When the RJ announced its closing in 1990, I felt bereaved. For many years it had connected me to a conversation that was deeply challenging and nurturing. I wasn't the only one who was missing it, I found out. I met over coffee with RJ editors Rich Mouw, Mark Noll, and George Marsden—and our friend at CTi, Harold Myra. What was to be done? The magazine's legacy couldn't be squandered, not least because its conversation had begun to morph into something broader. The hospitality of the Grand Rapids Calvinists encouraged Christian intellectuals of many kinds to engage each other. So out of the legacy of the RJ, and with CTi's patronage, a new experiment began. We decided to call it Books & Culture.
1. See, e.g., Roy Anker, "Grace Notes [On Tender Mercies]," in The Best of The Reformed Journal, ed. James D. Bratt and Ronald A. Wells (Eerdmans, 2011), pp. 298-302. All citations hereafter are from this book.
2. E.g., Mark Noll, "Born to Raise the Sons of Earth," p. 303; Lawrence Dorr, "Risen Indeed, A Story," pp. 314-321.
3. John J. Timmerman, "The American Way of Life," pp. 37-39.
4. Lewis B. Smedes, "Evangelicalism—A Fantasy," pp. 218-220.
5. Edward E. Erickson, Jr., "A Prophet at Harvard," pp. 250-52.
6. Nicholas Wolterstorff, "An Evening in Amman," pp. 267-69.
7. Allan Boesak, "Black and Reformed: Burden or Challenge?" pp. 261-2.
Copyright © 2012 by the author or Christianity Today/Books & Culture magazine.
Click here for reprint information on Books & Culture.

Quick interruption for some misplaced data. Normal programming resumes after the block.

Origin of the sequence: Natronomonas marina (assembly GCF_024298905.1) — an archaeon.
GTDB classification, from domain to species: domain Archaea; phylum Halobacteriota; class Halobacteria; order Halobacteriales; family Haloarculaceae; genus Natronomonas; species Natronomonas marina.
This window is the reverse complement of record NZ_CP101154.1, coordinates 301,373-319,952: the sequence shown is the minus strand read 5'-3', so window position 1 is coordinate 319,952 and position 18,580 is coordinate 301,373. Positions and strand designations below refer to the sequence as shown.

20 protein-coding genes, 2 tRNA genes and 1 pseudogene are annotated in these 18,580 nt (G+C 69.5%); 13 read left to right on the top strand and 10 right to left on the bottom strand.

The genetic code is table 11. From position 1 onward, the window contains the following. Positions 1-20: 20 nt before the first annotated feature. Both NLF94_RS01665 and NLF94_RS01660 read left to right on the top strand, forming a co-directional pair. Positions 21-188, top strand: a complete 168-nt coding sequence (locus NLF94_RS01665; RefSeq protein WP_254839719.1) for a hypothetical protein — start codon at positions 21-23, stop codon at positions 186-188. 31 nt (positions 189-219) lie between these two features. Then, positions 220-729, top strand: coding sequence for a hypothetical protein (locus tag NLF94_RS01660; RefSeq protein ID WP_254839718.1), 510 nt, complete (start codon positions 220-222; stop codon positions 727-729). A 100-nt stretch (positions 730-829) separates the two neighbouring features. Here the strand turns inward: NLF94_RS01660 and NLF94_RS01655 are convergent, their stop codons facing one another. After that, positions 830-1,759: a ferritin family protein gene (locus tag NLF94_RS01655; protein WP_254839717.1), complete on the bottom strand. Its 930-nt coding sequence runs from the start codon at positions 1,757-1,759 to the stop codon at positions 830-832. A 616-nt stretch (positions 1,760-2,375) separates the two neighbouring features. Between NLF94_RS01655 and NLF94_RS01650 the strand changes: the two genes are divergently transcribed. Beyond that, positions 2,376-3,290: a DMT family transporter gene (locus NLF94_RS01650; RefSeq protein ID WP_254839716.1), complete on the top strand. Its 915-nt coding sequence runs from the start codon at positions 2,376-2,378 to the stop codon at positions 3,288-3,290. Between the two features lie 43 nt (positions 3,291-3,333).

Displaying 11 of 1 comments
See all comments
Thanks for this reflection, Joel. I, like many others, have grieved the demise of the RJ as a huge loss to the life of the mind in North America. I was thrilled to contribute to it from time to time--indeed, the otherwise worthy collection that prompts your essay unaccountably fails to include the best thing I ever wrote: "The Spiritual Worthiness of Football," a satire on all the baseball musings that littered the RJ from time to time the way writing about baseball compromises most American thought journals... But I digress. The authors I met in the RJ--especially Plantinga (A & C), Wolterstorff, Mouw, Mavrodes, Marsden, and Noll--have set both a standard and a tone I have striven to approximate my whole life. Sprightly, pious, subtle, playful, passionate, and brilliant, no other journal has ever come close to the RJ. Still, B&C is a pretty darned good successor. Carry on, John Wilson and CTI!